Venezuelan President Nicolás Maduro and opposition leaders began meeting Thursday night for talks aimed at ending a two-month long political crisis that has left at least three dozen dead and paralyzed swaths of the country.
As he opened the nationally televised session at the presidential palace, Maduro said he was willing to debate “any issue” and said the talks would be “good, intense and long.”
The meeting brought some of the country’s most influential politicians to the table, including two-time presidential candidate and Miranda Gov. Henrique Capriles; the vice president; the head of the National Assembly; two opposition governors; and the head of the MUD coalition of opposition parties. But despite the political wattage it’s unclear how much either side is willing to give.
Maduro said the talks would not be a “negotiation” or a place to make “deals” but a space for “mutual tolerance.”
But he has also hinted there might be concessions. Earlier in the day, he said he had “several surprises” for the opposition — “all of them good.”
Ramon Guillermo Aveledo, the executive director of MUD, welcomed the televised talks, saying the government had suppressed free media and flooded state-run outlets with propaganda.
“The country needs to hear other voices,” he said.
Aveledo said the opposition planned to demand the freedom of those detained during the protests, the return of political exiles, and the establishment of a broad-based “truth commission.”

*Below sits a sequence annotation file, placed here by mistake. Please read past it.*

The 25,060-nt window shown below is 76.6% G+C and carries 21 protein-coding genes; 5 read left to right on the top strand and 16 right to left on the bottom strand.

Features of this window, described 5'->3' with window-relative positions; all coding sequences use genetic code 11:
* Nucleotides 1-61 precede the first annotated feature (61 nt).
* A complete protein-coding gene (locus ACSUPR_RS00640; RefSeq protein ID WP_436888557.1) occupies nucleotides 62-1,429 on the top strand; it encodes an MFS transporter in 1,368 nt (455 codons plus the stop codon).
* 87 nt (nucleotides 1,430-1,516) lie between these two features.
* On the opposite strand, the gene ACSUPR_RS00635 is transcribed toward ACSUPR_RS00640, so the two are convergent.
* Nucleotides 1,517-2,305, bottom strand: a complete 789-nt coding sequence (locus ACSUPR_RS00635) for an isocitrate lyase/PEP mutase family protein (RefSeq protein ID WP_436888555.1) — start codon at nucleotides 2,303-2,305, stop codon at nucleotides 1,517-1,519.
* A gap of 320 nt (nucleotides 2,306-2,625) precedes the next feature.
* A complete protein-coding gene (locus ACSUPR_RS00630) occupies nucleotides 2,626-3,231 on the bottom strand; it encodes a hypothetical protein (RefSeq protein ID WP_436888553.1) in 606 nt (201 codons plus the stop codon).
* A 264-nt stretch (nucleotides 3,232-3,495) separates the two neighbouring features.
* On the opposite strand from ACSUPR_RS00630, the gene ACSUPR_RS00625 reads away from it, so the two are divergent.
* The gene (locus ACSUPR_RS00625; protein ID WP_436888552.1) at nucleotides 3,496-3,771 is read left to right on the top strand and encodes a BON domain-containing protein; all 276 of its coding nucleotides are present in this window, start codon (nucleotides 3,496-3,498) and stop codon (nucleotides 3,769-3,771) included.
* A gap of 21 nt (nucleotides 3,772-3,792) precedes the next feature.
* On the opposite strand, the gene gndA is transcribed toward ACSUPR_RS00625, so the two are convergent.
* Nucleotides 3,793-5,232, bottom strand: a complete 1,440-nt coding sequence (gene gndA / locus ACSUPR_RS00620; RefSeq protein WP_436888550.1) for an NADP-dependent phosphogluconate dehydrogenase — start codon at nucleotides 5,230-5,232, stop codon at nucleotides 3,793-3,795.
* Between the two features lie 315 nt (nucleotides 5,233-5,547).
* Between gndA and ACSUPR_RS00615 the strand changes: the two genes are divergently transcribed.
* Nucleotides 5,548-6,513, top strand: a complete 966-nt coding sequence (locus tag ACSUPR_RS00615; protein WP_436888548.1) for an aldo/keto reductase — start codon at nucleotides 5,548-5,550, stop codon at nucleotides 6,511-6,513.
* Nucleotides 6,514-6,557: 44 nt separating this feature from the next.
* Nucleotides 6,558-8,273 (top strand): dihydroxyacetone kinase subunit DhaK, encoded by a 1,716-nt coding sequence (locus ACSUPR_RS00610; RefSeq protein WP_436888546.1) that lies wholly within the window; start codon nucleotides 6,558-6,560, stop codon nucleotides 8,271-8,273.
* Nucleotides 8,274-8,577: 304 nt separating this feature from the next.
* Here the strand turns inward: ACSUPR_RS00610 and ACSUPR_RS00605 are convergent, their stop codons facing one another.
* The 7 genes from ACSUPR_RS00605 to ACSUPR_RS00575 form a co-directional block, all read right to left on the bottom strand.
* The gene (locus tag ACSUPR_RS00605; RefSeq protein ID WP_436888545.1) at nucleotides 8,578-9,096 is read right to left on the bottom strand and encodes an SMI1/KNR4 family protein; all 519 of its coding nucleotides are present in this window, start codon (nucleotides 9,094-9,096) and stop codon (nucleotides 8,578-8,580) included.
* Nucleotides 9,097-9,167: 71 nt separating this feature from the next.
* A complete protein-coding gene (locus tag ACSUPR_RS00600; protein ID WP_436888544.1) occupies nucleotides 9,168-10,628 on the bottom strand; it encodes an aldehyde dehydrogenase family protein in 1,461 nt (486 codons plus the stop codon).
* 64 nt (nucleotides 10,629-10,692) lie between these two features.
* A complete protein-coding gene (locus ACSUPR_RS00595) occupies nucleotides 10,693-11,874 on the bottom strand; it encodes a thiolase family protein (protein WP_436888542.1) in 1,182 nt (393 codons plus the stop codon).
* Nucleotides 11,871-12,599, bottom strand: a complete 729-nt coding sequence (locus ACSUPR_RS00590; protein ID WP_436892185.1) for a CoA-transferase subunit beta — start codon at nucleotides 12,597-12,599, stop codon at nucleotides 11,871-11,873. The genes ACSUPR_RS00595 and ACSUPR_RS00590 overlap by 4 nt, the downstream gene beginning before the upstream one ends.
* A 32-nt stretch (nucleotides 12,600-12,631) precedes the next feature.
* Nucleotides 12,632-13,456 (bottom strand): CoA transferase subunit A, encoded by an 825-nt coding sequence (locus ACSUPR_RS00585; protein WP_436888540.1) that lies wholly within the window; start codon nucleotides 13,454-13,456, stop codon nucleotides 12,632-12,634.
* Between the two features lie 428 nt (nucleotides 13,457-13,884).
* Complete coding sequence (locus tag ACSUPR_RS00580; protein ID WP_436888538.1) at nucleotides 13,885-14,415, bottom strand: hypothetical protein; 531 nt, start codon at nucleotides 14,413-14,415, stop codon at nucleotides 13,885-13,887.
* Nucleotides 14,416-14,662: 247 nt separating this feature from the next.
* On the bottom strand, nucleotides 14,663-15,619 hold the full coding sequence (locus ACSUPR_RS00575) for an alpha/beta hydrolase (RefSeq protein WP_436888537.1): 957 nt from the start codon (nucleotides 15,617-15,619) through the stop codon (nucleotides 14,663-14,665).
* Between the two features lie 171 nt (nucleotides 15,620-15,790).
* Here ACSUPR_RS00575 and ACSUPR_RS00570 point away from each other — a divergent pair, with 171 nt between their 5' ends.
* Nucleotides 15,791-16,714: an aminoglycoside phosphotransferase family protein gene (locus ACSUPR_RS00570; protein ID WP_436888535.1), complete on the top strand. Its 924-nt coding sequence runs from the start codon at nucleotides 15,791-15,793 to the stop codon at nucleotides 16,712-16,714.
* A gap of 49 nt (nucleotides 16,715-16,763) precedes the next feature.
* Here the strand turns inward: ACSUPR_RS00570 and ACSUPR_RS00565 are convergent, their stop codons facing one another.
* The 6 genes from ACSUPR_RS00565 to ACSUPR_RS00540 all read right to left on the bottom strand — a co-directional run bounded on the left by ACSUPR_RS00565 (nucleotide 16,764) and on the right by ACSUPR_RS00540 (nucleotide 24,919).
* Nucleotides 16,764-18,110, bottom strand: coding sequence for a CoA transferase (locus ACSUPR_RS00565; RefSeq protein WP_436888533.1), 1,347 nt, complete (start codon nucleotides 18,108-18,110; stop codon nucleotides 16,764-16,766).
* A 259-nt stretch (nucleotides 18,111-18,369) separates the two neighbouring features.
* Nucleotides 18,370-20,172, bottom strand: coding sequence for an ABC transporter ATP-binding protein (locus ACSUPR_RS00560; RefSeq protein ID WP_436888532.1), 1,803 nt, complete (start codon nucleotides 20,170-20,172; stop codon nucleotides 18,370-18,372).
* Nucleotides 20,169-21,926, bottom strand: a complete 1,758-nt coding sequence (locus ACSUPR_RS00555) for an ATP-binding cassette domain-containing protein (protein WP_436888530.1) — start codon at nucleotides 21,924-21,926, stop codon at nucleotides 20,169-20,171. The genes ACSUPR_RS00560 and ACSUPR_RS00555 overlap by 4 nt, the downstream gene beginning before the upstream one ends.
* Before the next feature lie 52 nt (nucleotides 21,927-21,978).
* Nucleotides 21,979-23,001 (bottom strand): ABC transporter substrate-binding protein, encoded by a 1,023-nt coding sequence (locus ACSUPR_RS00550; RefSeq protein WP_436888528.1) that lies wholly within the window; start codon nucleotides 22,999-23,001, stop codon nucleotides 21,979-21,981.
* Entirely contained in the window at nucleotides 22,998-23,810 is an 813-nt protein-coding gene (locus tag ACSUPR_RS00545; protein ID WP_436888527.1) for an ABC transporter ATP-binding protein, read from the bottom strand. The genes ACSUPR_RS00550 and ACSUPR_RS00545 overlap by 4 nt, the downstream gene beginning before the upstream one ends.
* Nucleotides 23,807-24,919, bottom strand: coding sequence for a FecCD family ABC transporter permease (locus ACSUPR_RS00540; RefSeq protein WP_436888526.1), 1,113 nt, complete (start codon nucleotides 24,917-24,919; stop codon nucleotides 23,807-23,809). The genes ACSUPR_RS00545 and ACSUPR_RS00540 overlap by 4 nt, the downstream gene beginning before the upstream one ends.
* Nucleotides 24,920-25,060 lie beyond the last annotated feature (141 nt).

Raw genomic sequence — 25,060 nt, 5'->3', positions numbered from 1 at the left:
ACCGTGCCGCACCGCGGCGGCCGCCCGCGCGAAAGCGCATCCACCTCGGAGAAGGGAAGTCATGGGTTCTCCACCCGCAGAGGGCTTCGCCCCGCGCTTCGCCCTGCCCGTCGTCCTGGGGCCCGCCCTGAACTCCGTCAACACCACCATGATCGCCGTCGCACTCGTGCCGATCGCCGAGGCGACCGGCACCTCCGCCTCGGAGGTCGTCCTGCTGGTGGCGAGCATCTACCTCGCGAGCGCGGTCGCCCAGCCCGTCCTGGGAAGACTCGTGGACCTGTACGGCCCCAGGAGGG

“We want dialogue without tricks or traps,” he said.
Maduro has been trying to get the opposition to the table since February, but a breakthrough came earlier this week with the intervention of South American diplomats.
The talks are being mediated by the foreign ministers of Colombia, Ecuador and Brazil along with the Vatican’s representative to Caracas, Aldo Giordano, who read a brief message from Pope Francis before the meeting began.
The opposition has been demanding amnesty for those arrested since protests began in earnest Feb. 12 and a thorough accounting of alleged human-rights abuses by the government.
The government has said it wants to stop the protests, which it says are part of a coup attempt being sponsored by the United States and others. As if to drive the point home, state-run television has been running documentaries about a short-lived, 2002 coup against the late President Hugo Chávez.
“We cannot accept violence as a means to take power,” Maduro said Thursday before the meeting. “Those who want political power only have one route: constitutional elections. That has to be made clear during this peace process.”
The government has responded to the crisis by jailing opposition leaders, including the head of the Voluntad Popular political party, Leopoldo López, and Daniel Ceballos and Vicenzo Scarano, the opposition mayors of San Cristóbal and San Diego. Some 190 protesters are still being detained.
More recently, the attorney general’s office said it would push to have Voluntad Popular declared an illegal organization.
Aveledo on Thursday called that move an attempt to “sabotage” the talks.
The opposition negotiators are also under pressure from more hard-line politicians who maintain that talks should not take place without government concessions.
What began as student protests in early February over soaring crime and economic malaise turned into national demonstrations that have left almost 600 injured and 39 dead on both sides of the political divide.
Venezuela got a reminder of its dismal security record again on Thursday, when the United Nations published its annual homicide statistics. According to the data, Venezuela was second only to Honduras as the most homicidal country, with a murder rate of 53.7 deaths per 100,000 people.